How Amazon Lumberyard works - Amazon Lumberyard

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How Amazon Lumberyard works

Amazon Lumberyard provides a complete, end-to-end environment for developing and delivering games and simulations, and supports a wide variety of platforms, including consoles, mobile devices, virtual reality, and Microsoft Windows PCs. Since it’s such a large development environment with so many different features and tools, it can be intimidating to new users, especially for those who don’t have a traditional developer background. This topic covers the various parts of Lumberyard at a high level and the common ways you can work with it depending on your role or task as a new or experienced game developer or designer.

Lumberyard has several tools, editors, and systems that work together to help you assemble a game. Central to this is the "Lumberyard game engine", which provides the following:

  • Graphics rendering and output

  • Game logic execution

  • Messaging across game systems and components

  • Memory and resource abstraction and management

  • Multi-threading support for input, audio, physics simulation, user interfaces (UI), artificial intelligence (AI), networking and multiplayer, and other common game features

  • Asset management and packaging

The engine itself is really just a collection of components and modules, called Gems. When developing, you use the Lumberyard Editor and tools to assemble the engine for your game, choosing and adding these gems and modules as you develop it. You also use the Lumberyard tools to add your assets—​including textures, meshes, sounds, music, and scripts—​to construct your game’s unique experience and gameplay.

Think of Lumberyard as a collection of discrete elements: code, scripts, various GUI-based editors, and command line tools. When you compile a game project, Lumberyard’s build scripts pull in all the pieces specified in your project’s configuration to build your game. The parts of the engine that go into your game are only those you’ve configured your project to use, and there’s very little functionality included in the final compiled code that you didn’t ask to have in it. Likewise, the asset bundling and management tools make sure you only ship with the assets you actually use in your game.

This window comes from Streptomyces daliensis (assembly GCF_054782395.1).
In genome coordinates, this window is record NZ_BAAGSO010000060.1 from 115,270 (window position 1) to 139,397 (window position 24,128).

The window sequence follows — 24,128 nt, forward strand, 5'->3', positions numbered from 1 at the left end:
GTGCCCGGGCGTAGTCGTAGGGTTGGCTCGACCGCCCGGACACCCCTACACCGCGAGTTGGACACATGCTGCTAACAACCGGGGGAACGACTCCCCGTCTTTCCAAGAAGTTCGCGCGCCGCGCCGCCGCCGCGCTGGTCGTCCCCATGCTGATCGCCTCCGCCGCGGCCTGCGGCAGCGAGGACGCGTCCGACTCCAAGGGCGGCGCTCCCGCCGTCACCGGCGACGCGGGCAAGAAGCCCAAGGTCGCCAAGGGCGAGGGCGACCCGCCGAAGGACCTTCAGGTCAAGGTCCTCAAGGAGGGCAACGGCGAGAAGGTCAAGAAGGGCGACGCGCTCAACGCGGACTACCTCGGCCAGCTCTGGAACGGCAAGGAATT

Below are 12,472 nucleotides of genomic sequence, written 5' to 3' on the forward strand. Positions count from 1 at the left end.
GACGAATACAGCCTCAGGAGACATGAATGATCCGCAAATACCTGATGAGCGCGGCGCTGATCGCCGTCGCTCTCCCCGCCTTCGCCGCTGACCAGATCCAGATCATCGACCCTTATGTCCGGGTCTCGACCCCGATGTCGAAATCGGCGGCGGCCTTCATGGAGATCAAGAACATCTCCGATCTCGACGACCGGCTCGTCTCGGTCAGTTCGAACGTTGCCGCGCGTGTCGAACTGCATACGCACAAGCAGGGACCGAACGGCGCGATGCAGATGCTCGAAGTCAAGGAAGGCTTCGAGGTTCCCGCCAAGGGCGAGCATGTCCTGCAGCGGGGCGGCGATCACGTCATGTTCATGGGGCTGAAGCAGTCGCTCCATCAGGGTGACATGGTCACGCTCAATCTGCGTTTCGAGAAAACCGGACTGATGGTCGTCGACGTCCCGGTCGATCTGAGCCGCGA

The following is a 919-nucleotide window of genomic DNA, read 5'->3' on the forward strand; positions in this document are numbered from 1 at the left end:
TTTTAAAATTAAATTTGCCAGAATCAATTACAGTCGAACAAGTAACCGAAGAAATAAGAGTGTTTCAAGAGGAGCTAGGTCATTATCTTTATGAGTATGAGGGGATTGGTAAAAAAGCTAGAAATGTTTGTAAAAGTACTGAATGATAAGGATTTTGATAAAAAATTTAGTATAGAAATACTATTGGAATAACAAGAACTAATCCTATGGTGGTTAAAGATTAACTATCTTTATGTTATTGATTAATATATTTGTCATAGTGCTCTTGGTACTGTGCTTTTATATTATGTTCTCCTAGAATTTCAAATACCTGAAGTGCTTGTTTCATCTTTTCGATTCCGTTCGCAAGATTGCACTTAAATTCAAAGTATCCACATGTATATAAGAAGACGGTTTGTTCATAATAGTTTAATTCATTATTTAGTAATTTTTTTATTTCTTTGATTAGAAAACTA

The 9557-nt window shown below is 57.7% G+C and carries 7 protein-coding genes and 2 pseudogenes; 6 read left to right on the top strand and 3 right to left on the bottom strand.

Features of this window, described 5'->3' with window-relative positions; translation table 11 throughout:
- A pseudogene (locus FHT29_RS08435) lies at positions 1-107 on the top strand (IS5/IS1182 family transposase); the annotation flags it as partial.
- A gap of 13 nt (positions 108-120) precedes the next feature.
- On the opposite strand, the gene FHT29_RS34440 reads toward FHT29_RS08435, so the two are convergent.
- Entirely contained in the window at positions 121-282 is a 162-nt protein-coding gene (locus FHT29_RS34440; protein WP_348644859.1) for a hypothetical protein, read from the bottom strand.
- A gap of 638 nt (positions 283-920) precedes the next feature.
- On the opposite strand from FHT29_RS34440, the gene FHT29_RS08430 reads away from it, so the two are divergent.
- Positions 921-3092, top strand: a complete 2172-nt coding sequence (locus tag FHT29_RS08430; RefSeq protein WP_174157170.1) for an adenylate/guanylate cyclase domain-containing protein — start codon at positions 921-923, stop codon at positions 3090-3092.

You can build a game in Lumberyard just using the Lumberyard Editor, but you will be constrained to the Gems and tools provided (along with the assets and scripts you create). If your ambitions are greater—​if you want to evolve Lumberyard to support features and systems we haven’t provided in the box—​read on.

Overview of the Lumberyard framework

The Lumberyard installation provides a sandbox of different bits to combine, including over 100 gems and modules for you to use in your game. As a high-level concept, think of Lumberyard as a framework—​a conceptual structure from which you can add new features or remove anything you don’t plan to use in your game. When you need to change or extend the behavior of something, you don’t need to go to some massively over-architected set of code files and hack or refactor a feature in to your game’s code. Rather, you just work with only the gem or module that contains the functionality you want to change. By focusing on modularity, you can safely experiment with different feature changes without risking progress on the entire game with an unintended regression.

Central to Lumberyard is the AzFramework library, which relates all of the systems, modules, and Gems into the infrastructure for your game. The Event Bus (EBus) system provides request and notification messaging across the DLLs for these systems, modules, and Gems. As a developer, you write C++ code to implement methods defined in C++ API headers that define the functionality you need.

The default Lumberyard installation is to {drive-letter}:\Amazon\Lumberyard{lumberyard-version-number}\ on your PC. There are two folders under it: \dev and \3rdParty. We’ll examine the most important contents of \dev, which is where AzFramework and all of the various Gem and module interfaces are defined, as well as the EBus interfaces. It also contains scripts, samples, and Editor assets.

  • \dev\Bin64vc142 (or, in versions prior to 1.24, \dev\devBin64vc141) contains the asset builder libraries, the Lumberyard editor modules (plugins) and libraries (under \EditorPlugins), among other things. Build and configuration logs are under \Logs.